Nik Turner, co-founder and the multi-instrumentalist of the British space-rock band Hawkwind has breathed his last at the age of 82. The vocalist’s demise was confirmed on his own Facebook account on Friday, November 11.
Nik Turner Dead at 82
“We are deeply shattered to announce the passing of Nik Turner- The Mighty Thunder Rider.” Apparently, the singer died peacefully at his residence on Thursday evening.
The statement continues, “He has moved on to the next phase, and will forever be guided by the love of his family, fans, and friends.”
Nick Turner, who is originally Nickolas ‘Robert’ Turner, was born on Aug. 26, 1940, in Oxford. His entire family moved to the Kent seaside resort when he was just 13. There he was introduced to rock music and James Dean films. He initially learned saxophone in his early twenties but when Turner was exposed to Hawkwind as a roadie in 1969, he not only joined the band as their saxophonist but also as their flutist and vocalist. In the 50s and 60s, he developed an interest in free jazz and incorporated his improvised stylings into the context of a band. When he initially joined the band, it comprised Mick Slattery, Dave Brock, and John Harrison. Turner and Dave Broke were soon promoted as band members and they first adopted the name Group X, which was then replaced with Hawkwind Zoo and finally Hawkwind.
Turner first played with the band from 1969 to 1976, which was the most successful period in the history of Hawkwind. Beginning from 1971’s In Search of Space to 1975’s Warrior on the Edge of Time, the band had a bunch of good hits.
Before winding up in Motorhead, the psychedelic space-rock group was owned by Lemmy Kilmister for four years. While recalling auditioning for the band in 1971 at an open-air concert at Powis Square in Notting Hill Gate, Lemmy remembered how he tried to land as a second guitarist in Hawkwind. But, the bassist didn’t show up, urging Lemmy to join Turner live on stage. With zero knowledge about bass, the sax player advised Lemmey to “make some noise in E” and he told him that it was called “You Shouldn’t Do That.”
Earlier today, the official handle of Motorhead tweeted, “We lost Lemmy’s old bandmate Nik Turner yesterday.”
Turner stayed with Hawkwind until 1976 and joined again sometime between 1982 and 1984 and played sax for 1982’s Choose Your Masques. He also went on to participate in various live albums and compilations.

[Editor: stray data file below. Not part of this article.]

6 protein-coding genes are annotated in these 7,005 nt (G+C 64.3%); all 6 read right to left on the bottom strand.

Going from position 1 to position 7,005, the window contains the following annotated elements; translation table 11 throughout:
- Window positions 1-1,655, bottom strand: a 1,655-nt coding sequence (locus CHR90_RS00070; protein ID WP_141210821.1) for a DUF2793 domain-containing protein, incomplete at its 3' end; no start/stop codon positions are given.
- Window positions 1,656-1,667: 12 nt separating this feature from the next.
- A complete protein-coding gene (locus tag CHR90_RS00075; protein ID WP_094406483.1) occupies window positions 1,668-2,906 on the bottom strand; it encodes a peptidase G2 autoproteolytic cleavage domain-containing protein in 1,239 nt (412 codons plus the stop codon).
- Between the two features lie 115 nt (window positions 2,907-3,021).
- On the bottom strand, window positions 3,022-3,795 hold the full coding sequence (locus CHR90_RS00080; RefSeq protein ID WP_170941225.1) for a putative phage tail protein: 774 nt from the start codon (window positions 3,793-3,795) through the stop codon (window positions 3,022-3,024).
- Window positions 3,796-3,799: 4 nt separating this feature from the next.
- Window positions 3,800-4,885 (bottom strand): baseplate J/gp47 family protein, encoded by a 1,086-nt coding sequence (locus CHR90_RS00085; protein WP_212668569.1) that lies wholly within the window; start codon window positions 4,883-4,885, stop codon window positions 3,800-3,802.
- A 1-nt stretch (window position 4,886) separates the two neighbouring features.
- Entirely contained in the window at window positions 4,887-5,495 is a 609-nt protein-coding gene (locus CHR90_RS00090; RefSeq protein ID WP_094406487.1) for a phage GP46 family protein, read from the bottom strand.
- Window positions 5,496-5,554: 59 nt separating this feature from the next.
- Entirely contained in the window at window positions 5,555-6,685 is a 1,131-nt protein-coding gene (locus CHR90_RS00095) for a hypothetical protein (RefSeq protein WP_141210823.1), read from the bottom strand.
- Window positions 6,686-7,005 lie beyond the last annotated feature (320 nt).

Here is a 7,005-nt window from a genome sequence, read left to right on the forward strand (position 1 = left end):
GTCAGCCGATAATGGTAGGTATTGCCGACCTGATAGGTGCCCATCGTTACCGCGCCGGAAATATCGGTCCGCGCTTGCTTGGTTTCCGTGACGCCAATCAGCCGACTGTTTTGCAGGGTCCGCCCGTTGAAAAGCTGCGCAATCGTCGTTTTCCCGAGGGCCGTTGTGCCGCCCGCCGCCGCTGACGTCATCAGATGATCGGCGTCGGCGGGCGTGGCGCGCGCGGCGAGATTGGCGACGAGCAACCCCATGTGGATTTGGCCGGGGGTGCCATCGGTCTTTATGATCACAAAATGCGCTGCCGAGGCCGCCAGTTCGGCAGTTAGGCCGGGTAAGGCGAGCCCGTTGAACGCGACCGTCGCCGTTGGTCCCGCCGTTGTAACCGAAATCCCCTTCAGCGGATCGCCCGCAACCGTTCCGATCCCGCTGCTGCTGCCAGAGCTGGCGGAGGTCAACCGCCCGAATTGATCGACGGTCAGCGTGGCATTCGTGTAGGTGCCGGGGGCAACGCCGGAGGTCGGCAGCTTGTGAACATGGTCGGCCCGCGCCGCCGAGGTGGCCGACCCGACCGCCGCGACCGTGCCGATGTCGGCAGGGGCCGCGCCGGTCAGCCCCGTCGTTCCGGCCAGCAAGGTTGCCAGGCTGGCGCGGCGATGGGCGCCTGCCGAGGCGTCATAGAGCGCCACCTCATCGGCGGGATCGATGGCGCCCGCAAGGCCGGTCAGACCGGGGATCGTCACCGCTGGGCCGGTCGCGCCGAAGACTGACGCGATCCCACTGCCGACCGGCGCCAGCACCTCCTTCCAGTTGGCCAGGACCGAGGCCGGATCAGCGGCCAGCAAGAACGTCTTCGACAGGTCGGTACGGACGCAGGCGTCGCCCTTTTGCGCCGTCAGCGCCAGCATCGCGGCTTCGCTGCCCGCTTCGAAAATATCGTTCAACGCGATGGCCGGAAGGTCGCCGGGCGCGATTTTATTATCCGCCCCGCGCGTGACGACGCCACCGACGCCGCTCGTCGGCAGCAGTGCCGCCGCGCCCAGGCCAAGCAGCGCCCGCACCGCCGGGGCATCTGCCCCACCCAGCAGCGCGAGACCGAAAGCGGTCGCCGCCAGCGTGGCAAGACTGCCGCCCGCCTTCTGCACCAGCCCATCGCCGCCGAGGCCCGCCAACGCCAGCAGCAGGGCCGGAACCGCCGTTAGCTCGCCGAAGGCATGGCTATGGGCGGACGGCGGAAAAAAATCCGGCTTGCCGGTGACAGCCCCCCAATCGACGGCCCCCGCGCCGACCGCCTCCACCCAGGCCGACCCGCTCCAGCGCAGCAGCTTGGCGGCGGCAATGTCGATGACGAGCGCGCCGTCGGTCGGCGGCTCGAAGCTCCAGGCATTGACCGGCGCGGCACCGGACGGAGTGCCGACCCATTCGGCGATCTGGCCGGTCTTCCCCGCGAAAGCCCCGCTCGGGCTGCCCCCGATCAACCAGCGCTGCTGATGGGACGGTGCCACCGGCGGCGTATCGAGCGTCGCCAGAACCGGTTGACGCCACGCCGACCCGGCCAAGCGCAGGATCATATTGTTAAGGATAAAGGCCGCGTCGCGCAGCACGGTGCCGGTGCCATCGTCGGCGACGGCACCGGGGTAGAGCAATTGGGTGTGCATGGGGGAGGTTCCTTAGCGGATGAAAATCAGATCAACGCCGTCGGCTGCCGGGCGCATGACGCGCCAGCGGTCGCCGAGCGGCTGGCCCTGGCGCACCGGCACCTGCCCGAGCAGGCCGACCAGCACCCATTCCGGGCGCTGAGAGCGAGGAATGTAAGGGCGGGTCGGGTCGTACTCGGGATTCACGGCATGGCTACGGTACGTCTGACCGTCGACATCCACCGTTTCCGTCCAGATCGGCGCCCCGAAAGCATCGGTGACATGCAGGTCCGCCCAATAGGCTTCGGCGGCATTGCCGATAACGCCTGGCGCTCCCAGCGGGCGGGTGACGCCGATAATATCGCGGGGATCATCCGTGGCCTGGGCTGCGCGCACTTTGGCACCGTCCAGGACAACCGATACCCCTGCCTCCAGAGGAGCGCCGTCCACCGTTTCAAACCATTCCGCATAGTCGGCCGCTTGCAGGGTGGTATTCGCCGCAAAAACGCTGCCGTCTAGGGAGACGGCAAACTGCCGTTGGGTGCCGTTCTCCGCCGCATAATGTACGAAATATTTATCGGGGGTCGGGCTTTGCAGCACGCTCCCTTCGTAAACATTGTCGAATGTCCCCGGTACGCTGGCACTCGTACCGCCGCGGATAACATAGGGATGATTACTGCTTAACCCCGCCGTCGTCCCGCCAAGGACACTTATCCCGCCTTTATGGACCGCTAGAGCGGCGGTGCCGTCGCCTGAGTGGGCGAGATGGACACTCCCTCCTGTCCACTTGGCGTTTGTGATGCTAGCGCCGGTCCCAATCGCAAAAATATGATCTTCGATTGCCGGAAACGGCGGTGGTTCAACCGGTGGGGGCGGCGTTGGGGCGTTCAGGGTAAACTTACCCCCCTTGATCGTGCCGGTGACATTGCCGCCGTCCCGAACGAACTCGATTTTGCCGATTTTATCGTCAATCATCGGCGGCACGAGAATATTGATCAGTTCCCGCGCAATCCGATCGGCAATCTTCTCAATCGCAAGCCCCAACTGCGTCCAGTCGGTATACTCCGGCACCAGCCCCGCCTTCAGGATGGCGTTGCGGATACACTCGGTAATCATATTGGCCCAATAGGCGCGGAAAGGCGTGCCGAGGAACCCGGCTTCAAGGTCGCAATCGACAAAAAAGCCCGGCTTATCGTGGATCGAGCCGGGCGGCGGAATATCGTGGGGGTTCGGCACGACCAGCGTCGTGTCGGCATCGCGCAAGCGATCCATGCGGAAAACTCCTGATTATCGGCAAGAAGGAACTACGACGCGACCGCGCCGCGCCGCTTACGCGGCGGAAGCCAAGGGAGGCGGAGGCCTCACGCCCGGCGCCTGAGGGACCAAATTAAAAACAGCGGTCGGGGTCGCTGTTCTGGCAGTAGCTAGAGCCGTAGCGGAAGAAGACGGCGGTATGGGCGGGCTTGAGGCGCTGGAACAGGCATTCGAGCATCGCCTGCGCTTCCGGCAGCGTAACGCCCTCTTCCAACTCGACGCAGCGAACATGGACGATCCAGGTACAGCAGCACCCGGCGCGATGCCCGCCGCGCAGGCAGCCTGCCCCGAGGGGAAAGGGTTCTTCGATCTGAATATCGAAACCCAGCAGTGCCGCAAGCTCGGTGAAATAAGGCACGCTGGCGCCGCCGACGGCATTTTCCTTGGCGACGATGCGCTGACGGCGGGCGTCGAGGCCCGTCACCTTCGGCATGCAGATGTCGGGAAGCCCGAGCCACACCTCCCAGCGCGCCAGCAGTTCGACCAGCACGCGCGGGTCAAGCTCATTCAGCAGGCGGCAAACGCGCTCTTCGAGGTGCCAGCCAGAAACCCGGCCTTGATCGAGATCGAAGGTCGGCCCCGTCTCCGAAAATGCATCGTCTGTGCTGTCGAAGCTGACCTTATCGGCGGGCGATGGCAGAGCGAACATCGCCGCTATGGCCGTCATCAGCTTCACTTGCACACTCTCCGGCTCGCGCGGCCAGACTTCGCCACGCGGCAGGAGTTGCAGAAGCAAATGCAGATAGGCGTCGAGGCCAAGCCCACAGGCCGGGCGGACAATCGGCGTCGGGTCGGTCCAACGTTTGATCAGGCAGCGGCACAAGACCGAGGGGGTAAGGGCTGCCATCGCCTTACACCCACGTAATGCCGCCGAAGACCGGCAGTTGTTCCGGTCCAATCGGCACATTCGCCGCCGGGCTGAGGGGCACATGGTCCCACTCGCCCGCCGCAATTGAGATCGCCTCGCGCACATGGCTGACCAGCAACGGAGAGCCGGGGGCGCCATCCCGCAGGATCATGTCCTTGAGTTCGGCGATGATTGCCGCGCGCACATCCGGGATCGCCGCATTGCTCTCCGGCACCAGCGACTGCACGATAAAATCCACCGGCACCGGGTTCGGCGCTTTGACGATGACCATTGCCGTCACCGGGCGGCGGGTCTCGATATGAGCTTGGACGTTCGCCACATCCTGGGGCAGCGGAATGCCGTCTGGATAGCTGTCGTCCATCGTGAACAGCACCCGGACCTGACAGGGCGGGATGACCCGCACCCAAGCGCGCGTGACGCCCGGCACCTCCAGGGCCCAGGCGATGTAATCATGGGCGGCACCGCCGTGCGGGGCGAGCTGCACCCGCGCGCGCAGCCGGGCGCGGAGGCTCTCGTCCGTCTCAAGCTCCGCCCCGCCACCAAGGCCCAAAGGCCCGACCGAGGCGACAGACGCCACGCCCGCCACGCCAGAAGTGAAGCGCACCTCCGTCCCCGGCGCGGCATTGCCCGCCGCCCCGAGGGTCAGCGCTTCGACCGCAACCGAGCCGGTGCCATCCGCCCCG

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Between Turner’s two Hawkwing stints, he came across the hybrid band Inner City Unit, and together they released four albums in five years (1980- 1985). After resigning from Hawkwind, Turner spent leisure time in Egypt, where he recorded himself playing the flute. These recordings were further combined and incorporated into a complete album, Xitintoday, under the moniker Sphynx with a montage of musicians. The album was published in 1978 and featured lyrics that he adapted from the Egyptian Book of the Dead. a number of Sphynx musicians also appeared in the single “Nuclear Waste,” that featured lead vocalist from Sting.
After untying all the knots, Turner began to tour with several Sphynx and Hawkwind mates. He even formed Space Ritual in 2000 and named it -The Space Ritual Alive in Liverpool and London- after Hawkwind’s 1973 album.
Over the next decade, the band released as many live albums, and two studio LPs and featured an array of former Hawkwind members.
As for Hawkwind, they can be dubbed as the forefathers of space-rock as they cannot be classified under a single and particular category. With dozens of albums over the years, they’ve managed to refine a psychedelic and snaring sound with electronics, woodwinds, and heavy guitars coupled with the poetry of Robert Calvert.
“I always consider them (Hawkwind) the working man’s adaptation of Pink Floyd,” said sax player Turner. In an interview, he said something else the sounds were psychedelic with drugs and strobe lights. Per Turner, the experience he had resembled the rock band Grateful Dead- the band was renowned for its eclectic style, which fused elements of folk, rock, blues, jazz, bluegrass, country, and many more.
Hawkwind used to mix science fiction themes with hard psychedelic rock. But there were a number of musicians using the name Hawkwind who filed a lawsuit against Turner to prohibit him from using the name, a case that he eventually lost.